When it comes to recycling most of us know the relevance of a pink sack or a blue box as opposed to a black sack … or at the very least, where to put your smelly rubbish and where to put your cardboard and plastic and if you don’t, then you really are way behind the times. But for every one of us who abides by the recycling rules at home, how many of us bother to think about it in the workplace? I would wager a guess that most of us don’t using lame excuses such as ‘it’s the boss’s job to tell us to do it’ rather than simply suggesting it or taking charge and implementing even a basic recycling system.
Throughout the working day cardboard, paper, plastic cups, cans, glass, light bulbs, ink cartridges, stamps, CD ROMs, magazines, newspapers and telephone batteries could pass through the hands of office staff and all of these items could be successfully recycled rather than ending their life in between food scraps and used tea bags. But do you even have a recycling bag or box located next to your bin to deal with these items? If not then start by conducting a waste audit to find out where you produce unnecessary waste in the first place then from this identify where you need to focus your attention. In a small office where there may only be a handful of people a simple option may suffice such as organising a recycling area and each week nominating a person to take it and leave out with their home rubbish. However, if you are part of a larger office then a full scheme needs to be implemented and this can be a little more difficult. Don’t be put off though as once it has all been worked out, recycling can be run like clockwork.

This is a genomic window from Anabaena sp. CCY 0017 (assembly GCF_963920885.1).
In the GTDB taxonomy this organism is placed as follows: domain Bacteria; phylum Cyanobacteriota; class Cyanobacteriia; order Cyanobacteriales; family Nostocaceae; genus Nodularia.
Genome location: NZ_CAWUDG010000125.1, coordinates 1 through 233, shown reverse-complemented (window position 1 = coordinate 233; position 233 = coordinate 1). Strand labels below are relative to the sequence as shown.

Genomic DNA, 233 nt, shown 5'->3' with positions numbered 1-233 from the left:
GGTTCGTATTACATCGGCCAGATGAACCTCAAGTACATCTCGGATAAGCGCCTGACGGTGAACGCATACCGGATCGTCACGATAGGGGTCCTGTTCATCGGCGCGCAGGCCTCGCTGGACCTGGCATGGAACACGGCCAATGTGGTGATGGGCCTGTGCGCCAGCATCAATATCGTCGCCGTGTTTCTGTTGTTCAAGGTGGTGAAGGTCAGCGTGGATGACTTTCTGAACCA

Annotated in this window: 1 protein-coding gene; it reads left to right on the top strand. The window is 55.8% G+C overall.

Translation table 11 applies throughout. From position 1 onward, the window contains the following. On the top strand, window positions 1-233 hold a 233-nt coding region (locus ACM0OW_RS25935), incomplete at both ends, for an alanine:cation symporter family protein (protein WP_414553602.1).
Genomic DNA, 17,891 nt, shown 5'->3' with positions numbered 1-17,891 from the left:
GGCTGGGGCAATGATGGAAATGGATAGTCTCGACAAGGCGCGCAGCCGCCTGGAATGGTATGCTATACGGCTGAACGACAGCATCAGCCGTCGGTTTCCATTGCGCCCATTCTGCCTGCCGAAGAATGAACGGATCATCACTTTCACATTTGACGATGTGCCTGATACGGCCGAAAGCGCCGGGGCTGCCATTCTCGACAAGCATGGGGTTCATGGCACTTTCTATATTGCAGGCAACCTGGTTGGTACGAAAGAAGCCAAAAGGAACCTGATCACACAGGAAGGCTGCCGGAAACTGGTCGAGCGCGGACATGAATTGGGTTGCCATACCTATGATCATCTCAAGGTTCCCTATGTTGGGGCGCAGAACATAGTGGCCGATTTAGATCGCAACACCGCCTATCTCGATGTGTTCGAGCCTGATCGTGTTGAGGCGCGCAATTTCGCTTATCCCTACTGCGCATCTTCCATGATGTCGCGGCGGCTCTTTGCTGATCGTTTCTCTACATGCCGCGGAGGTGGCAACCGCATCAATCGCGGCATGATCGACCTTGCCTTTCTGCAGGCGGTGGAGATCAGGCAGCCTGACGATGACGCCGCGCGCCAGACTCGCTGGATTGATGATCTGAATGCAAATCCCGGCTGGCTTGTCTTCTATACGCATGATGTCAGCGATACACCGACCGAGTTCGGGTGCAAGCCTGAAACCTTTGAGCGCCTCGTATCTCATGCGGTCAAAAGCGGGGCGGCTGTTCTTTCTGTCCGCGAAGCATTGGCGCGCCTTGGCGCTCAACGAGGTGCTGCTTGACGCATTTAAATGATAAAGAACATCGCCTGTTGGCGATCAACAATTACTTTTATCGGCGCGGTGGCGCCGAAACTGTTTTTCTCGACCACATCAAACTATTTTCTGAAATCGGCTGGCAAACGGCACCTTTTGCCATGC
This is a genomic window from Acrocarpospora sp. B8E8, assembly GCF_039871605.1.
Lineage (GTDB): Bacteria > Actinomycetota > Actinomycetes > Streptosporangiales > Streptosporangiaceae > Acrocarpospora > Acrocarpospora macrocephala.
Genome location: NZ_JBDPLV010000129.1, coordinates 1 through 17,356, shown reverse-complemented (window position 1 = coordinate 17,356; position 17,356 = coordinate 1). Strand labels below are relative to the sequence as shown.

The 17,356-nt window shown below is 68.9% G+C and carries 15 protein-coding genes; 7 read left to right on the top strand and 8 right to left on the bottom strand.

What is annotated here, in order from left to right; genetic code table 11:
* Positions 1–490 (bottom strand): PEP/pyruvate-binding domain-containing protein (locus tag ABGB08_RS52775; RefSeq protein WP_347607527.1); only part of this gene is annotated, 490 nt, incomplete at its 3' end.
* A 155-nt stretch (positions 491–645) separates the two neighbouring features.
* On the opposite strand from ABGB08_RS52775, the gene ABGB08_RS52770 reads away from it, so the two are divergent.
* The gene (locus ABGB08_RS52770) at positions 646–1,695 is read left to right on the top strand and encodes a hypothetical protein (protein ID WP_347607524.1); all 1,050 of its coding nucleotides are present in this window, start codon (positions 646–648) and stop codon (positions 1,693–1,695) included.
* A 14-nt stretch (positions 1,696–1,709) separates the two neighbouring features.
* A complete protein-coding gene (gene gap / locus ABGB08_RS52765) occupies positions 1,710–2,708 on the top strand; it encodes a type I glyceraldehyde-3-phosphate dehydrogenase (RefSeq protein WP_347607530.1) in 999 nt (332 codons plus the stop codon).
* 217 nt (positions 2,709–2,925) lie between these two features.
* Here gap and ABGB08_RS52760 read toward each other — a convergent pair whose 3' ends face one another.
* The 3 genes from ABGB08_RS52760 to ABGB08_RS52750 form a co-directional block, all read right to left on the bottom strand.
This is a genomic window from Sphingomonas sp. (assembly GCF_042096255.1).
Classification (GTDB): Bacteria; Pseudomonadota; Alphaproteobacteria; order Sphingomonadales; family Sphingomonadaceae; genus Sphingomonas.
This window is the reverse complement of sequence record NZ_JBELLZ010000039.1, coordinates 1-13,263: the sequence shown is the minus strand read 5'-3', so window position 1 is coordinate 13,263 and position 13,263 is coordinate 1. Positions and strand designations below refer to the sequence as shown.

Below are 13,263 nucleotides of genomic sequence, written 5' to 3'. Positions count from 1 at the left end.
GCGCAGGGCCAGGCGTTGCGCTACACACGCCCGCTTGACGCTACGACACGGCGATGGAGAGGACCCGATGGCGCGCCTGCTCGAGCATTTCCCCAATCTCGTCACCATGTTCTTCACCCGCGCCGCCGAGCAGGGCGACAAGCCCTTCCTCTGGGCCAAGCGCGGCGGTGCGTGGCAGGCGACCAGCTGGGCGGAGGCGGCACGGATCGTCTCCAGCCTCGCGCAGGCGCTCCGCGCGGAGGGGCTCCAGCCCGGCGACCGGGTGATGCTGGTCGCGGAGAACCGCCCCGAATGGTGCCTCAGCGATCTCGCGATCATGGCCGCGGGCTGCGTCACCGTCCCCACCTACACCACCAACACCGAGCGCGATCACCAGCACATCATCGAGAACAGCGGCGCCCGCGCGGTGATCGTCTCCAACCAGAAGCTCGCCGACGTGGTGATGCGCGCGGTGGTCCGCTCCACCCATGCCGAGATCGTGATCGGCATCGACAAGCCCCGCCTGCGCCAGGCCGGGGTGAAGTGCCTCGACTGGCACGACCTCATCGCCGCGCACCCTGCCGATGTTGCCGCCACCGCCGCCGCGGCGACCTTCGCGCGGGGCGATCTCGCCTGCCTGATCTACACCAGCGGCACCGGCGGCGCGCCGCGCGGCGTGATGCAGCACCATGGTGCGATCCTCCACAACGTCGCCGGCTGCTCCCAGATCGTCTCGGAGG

Firstly it would be advisable to set up a pilot scheme on one floor or in one office, for instance. Find out who will take your recycling away and when, establish how they will take it and then designate an area to try it out. The most important step to take when setting up the pilot scheme is to communicate your intentions to all staff. Hold a meeting where you outline exactly what you are going to do and how and produce some literature, even if it’s just some posters, outlining steps to assist with recycling such as:
- paper, cans and plastic containers in the pink bin
- everything else in the black.
By making recycling seem as simple and quick as possible people will be more inspired into taking part I mean, let’s face it, a worker on a quick break is going to be more inclined to put their plastic cup in the pink than in the black if they can see it is quick and easy. The secret? don’t over-complicate matters!
Once you have set up the simple steps such as communicating your plans and arranging pick-up of recycling, the ball should be rolling at a good pace. The only thing you will need to do is find out about specific items such as cartridges and CDs, which might require a different mode of transport to their final destination. Contact your local authority if you’re stuck but don’t panic as there is a company to take everything away now and most importantly, don’t forget to keep on the case within your building; enforce regular reminders or display ‘achievements through recycling’ on communal notice boards to motivate and encourage continuation.
Never has the state of the environment been such a part of everyday living but now that it is, the importance should not just be on our homes but also on the environment we spend most of our waking hours.